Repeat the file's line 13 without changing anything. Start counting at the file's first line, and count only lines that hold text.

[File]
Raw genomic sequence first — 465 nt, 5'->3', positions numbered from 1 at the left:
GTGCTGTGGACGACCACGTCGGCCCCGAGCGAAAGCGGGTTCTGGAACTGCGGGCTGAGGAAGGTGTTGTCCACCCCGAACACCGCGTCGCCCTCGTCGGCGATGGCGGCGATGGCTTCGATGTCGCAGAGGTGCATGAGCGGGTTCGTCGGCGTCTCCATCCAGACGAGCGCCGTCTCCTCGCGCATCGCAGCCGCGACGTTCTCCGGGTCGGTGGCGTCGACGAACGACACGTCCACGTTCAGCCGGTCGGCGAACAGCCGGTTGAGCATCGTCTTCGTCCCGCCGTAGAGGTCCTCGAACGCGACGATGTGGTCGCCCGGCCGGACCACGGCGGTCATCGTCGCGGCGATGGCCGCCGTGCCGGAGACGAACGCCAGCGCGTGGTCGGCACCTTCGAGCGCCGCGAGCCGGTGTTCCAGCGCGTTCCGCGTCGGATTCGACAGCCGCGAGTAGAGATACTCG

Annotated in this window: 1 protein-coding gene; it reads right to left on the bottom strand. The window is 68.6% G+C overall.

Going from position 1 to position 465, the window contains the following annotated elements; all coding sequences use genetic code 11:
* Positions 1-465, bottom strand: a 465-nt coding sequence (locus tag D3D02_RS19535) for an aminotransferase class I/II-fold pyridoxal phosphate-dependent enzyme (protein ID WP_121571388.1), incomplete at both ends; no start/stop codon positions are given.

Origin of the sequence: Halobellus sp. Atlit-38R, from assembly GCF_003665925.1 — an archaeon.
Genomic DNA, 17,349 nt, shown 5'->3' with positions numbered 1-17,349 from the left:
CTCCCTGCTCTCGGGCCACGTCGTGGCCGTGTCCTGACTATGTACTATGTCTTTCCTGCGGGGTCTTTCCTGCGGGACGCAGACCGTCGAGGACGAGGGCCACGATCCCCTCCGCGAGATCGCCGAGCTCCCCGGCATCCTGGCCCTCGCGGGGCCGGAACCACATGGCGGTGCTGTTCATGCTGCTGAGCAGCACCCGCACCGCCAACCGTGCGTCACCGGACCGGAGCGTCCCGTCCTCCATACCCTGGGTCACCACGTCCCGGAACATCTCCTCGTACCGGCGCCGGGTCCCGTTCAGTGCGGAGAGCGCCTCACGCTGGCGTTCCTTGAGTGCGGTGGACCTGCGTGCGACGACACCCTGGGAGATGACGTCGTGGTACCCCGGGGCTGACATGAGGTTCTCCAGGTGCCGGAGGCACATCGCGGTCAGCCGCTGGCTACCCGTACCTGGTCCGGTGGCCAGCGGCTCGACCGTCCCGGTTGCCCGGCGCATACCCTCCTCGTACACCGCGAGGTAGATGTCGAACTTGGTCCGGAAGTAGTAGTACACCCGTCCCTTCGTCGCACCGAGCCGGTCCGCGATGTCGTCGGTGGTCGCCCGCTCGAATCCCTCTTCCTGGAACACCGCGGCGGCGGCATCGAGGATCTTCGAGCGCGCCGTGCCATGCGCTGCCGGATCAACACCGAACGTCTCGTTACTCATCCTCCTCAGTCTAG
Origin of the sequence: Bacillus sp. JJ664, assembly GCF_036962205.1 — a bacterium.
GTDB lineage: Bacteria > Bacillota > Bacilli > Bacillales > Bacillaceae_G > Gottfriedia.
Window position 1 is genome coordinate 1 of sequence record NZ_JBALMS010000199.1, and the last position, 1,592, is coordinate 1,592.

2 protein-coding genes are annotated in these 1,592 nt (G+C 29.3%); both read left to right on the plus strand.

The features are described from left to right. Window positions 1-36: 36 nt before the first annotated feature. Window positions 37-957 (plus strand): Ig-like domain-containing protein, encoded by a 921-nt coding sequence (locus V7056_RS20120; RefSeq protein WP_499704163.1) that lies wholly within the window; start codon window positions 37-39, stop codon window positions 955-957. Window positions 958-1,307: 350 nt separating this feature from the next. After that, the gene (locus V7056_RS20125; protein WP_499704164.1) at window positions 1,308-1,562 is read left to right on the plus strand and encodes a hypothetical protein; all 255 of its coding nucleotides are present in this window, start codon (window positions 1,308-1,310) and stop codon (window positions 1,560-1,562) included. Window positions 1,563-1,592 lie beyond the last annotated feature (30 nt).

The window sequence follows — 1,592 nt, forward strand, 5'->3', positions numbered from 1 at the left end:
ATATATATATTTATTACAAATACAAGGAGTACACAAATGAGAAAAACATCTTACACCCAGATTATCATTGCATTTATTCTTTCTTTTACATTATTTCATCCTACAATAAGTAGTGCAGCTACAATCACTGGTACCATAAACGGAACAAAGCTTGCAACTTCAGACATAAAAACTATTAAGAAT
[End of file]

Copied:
The features are described from left to right. Window positions 1-36: 36 nt before the first annotated feature. Window positions 37-957 (plus strand): Ig-like domain-containing protein, encoded by a 921-nt coding sequence (locus V7056_RS20120; RefSeq protein WP_499704163.1) that lies wholly within the window; start codon window positions 37-39, stop codon window positions 955-957. Window positions 958-1,307: 350 nt separating this feature from the next. After that, the gene (locus V7056_RS20125; protein WP_499704164.1) at window positions 1,308-1,562 is read left to right on the plus strand and encodes a hypothetical protein; all 255 of its coding nucleotides are present in this window, start codon (window positions 1,308-1,310) and stop codon (window positions 1,560-1,562) included. Window positions 1,563-1,592 lie beyond the last annotated feature (30 nt).